David Frank on Global Carbon Cycle Sensitivity to Climate Changes

New Hot Paper Commentary, May 2011

David Frank

Article: Article Title: Ensemble reconstruction constraints on the global carbon cycle sensitivity to climate

Authors: Frank, DC;Esper, J;Raible, CC;Buntgen, U;Trouet, V;Stocker, B;Joos, F
Journal: NATURE
Volume: 463, Issue: 7280, Page: 527-U143, Year: JAN 28 2010
* Swiss Fed Res Inst WSL, Zurcherstr 111, CH-8903 Birmensdorf, Switzerland.
* Swiss Fed Res Inst WSL, CH-8903 Birmensdorf, Switzerland.
* Univ Bern, Oeschger Ctr Climate Change Res, CH-3012 Bern, Switzerland.
* Johannes Gutenberg Univ Mainz, Dept Geog, D-55099 Mainz, Germany.
* Univ Bern, Inst Phys, CH-3012 Bern, Switzerland.

David Frank talks with ScienceWatch.com and answers a few questions about this month's New Hot Paper in the field of Geosciences.

SW: Why do you think your paper is highly cited?

In our paper we addressed how the ocean and terrestrial biosphere releases and uptakes CO2 in response to changes in temperature. These processes will likely amplify anthropogenic emissions and global warming, but it is debated by how much. We were able to provide an answer to this question, and thus also help provide information needed to understand how much the planet will warm in the coming decades to centuries.

SW: Does it describe a new discovery, methodology, or synthesis of knowledge?

Our paper quantified the strength of the carbon cycle-climate feedback during the past Millennium. I see our manuscript as both a synthesis of knowledge and methodological innovation. To estimate the carbon-cycle climate feedback, we used all available climate reconstructions based upon tree-ring and other climate proxies and combined these with ice-core based estimates for past CO2 fluctuations. So in this sense, this is a compilation of knowledge and data developed by dozens of researchers over the past decades. We then applied an ensemble approach to climate reconstructions to derive probabilistic estimates for this feedback strength—more of a methodological innovation.

SW: Would you summarize the significance of your paper in layman's terms?

"In our study, we addressed how much the terrestrial and oceanic systems release CO2 in response to warming, and thereby amplify the effects of anthropogenic emissions and global warming"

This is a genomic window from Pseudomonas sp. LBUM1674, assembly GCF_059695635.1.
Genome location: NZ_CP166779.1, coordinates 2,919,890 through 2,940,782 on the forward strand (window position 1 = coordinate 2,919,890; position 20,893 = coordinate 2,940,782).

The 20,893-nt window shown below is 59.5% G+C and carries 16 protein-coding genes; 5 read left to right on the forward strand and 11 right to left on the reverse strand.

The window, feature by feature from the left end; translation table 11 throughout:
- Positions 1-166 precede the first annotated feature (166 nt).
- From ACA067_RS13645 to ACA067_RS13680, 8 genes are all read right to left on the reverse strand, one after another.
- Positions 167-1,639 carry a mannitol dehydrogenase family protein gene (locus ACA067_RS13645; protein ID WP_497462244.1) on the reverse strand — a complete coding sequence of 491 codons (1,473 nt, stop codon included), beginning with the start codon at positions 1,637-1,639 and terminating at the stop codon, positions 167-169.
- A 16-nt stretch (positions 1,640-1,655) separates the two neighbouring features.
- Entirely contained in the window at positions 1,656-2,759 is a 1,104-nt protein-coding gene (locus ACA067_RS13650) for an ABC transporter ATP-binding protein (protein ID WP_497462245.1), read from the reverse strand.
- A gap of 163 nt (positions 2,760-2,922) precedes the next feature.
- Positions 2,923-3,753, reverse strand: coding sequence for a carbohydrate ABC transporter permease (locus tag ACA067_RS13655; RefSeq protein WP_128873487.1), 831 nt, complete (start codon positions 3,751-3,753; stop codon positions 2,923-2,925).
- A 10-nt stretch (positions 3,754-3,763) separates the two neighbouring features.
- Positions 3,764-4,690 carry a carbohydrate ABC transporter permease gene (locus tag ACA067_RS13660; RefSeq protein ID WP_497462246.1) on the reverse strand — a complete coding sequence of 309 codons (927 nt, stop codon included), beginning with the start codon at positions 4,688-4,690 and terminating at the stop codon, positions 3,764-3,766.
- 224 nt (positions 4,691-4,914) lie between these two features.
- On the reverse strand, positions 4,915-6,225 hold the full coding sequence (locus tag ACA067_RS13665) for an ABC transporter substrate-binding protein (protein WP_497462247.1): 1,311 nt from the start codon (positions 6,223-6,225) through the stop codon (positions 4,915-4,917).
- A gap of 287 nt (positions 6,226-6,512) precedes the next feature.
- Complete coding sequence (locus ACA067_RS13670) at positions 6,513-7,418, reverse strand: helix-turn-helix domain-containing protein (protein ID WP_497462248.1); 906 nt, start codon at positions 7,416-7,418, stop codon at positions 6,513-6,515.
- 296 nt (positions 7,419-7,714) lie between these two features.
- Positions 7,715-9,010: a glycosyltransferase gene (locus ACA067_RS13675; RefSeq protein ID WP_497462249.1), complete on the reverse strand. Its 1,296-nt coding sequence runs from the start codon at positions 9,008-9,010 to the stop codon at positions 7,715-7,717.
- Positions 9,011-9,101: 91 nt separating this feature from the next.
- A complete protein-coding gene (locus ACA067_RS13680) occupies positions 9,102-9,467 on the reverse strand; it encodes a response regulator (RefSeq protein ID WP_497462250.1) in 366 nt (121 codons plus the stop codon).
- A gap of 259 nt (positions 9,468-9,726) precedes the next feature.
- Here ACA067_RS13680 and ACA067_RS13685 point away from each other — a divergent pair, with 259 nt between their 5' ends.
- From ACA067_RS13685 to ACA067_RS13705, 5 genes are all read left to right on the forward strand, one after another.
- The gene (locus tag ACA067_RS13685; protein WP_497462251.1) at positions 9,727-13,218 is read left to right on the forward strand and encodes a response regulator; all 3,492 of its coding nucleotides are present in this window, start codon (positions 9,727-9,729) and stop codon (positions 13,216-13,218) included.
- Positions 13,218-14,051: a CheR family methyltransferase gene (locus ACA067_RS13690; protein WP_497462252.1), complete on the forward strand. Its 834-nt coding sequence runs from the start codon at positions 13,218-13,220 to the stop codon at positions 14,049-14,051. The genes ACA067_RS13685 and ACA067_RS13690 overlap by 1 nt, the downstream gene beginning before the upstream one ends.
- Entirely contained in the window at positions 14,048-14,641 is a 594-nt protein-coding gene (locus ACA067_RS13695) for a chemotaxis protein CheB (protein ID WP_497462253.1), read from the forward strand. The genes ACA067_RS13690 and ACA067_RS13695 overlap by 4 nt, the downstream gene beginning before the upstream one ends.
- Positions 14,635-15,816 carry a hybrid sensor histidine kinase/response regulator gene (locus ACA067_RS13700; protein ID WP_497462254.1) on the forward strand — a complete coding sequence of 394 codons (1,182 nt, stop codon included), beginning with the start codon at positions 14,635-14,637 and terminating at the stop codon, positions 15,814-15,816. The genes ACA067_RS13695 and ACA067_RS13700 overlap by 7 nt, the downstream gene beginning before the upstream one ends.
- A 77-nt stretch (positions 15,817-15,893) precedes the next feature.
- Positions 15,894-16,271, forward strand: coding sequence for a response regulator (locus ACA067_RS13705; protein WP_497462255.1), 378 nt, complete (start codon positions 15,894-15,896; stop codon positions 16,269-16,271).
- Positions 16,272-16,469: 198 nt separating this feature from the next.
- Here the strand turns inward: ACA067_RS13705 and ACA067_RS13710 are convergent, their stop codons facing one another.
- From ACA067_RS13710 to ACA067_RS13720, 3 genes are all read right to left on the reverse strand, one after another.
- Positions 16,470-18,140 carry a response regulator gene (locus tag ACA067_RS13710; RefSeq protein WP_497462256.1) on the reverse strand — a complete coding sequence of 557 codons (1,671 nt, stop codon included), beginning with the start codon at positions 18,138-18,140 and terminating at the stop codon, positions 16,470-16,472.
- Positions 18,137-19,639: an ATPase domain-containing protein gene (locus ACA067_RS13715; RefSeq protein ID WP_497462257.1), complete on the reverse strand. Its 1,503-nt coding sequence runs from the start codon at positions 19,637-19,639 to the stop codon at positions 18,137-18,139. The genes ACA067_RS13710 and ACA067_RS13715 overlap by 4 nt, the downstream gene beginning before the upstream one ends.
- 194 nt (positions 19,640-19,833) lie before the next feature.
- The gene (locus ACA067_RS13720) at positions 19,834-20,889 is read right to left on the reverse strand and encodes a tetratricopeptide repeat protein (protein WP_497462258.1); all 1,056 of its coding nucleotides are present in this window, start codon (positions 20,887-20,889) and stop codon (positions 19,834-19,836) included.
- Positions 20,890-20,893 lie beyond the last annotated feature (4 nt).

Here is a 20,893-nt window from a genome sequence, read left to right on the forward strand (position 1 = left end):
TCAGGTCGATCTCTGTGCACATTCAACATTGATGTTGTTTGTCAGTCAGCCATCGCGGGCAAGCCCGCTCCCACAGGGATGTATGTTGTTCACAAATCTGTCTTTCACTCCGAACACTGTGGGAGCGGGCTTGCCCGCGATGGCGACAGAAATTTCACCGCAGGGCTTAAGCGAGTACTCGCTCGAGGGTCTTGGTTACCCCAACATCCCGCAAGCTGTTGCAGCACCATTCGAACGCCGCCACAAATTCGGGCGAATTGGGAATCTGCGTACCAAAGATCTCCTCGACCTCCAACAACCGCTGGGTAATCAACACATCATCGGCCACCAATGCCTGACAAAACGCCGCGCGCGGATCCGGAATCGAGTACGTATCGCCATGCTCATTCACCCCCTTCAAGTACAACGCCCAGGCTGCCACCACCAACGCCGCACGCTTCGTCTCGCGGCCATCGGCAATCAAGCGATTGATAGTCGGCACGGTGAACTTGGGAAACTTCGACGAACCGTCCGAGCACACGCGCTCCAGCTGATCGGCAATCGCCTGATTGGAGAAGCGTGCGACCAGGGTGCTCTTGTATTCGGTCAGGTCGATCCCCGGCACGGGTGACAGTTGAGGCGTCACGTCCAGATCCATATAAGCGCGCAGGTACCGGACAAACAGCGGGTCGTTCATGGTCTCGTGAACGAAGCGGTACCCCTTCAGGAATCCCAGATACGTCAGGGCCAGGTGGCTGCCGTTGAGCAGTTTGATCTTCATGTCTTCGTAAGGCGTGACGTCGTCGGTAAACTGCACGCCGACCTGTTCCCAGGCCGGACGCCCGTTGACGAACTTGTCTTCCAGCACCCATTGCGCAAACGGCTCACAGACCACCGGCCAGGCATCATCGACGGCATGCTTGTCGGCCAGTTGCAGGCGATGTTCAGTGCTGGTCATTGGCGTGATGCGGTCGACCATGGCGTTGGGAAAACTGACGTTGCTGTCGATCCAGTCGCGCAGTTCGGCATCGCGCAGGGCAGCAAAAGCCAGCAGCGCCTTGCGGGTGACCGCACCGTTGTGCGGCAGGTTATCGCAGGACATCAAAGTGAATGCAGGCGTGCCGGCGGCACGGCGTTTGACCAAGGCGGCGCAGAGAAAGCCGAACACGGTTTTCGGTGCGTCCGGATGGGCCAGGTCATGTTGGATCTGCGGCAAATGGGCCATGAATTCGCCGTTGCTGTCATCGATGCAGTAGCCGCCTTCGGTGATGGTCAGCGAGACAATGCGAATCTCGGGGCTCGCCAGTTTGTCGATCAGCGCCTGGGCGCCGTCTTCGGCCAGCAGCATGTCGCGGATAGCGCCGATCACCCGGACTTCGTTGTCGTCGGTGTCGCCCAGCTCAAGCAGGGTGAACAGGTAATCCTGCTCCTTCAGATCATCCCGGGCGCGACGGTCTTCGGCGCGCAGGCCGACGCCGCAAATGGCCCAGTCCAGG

The natural processes controlling the exchange and storage of carbon in the ocean and as well as on land are thought to be temperature-sensitive in such a way that they will accelerate global warming. However, the strength of this positive feedback is poorly known and leads to significant uncertainty in global warming projections.

Using temperature reconstructions and the concentration of CO2 gases trapped in ice cores, we found that for every °C temperature increase, CO2 in the atmosphere increased by ~8 parts per million. This is 80% smaller than some previous high-end estimates, and correspondingly suggests a reduced risk of catastrophic feedbacks.

In the future new processes and more extreme temperatures may come into play, so we also tested climate models abilities to reproduce past changes in the carbon cycle. We could identify some models that passed this first test with "better grades," suggesting these models might also do better for future predictions.

SW: How did you become involved in this research, and how would you describe the particular challenges, setbacks, and successes that you've encountered along the way?

I became involved in this research because of the important role tree-ring data serve in reconstructing regional to global temperatures. But as is true with all data, there is a certain amount of noise in these large-scale temperature reconstructions. I was working on ways to ensure that our estimates of past temperature change also considered uncertainties, and by doing so we were able to come up with a more probabilistic understanding of how temperature varied in the past. This is one of the puzzle pieces needed to understand many global change questions, including the sensitivity of the carbon cycle.

SW: Where do you see your research leading in the future?

My past research has focused on using the annual growth rings of trees as a tool to understand many global change related questions. In the future, I will answer questions about the impacts of climate and environmental (e.g., CO2) variation on tree growth and the terrestrial carbon cycle. With this understanding, I hope to develop a more accurate picture of how climate has varied in the past centuries to millennia, and how trees respond to environmental change and may grow in the future.

SW: Do you foresee any social or political implications for your research?

In our study, we addressed how much the terrestrial and oceanic systems release CO2 in response to warming, and thereby amplify the effects of anthropogenic emissions and global warming. Most, if not all, nations are now making policies about regulating greenhouse gas emissions to limit the atmospheric CO2concentration and thus also future warming. Our results can contribute to making more informed decisions.End

David Frank, Dendroclimatologist
Swiss Federal Research Institute WSL
Birmensdorf, Switzerland
Oeschger Centre for Climate Change Research
University of Bern
Bern, Switzerland



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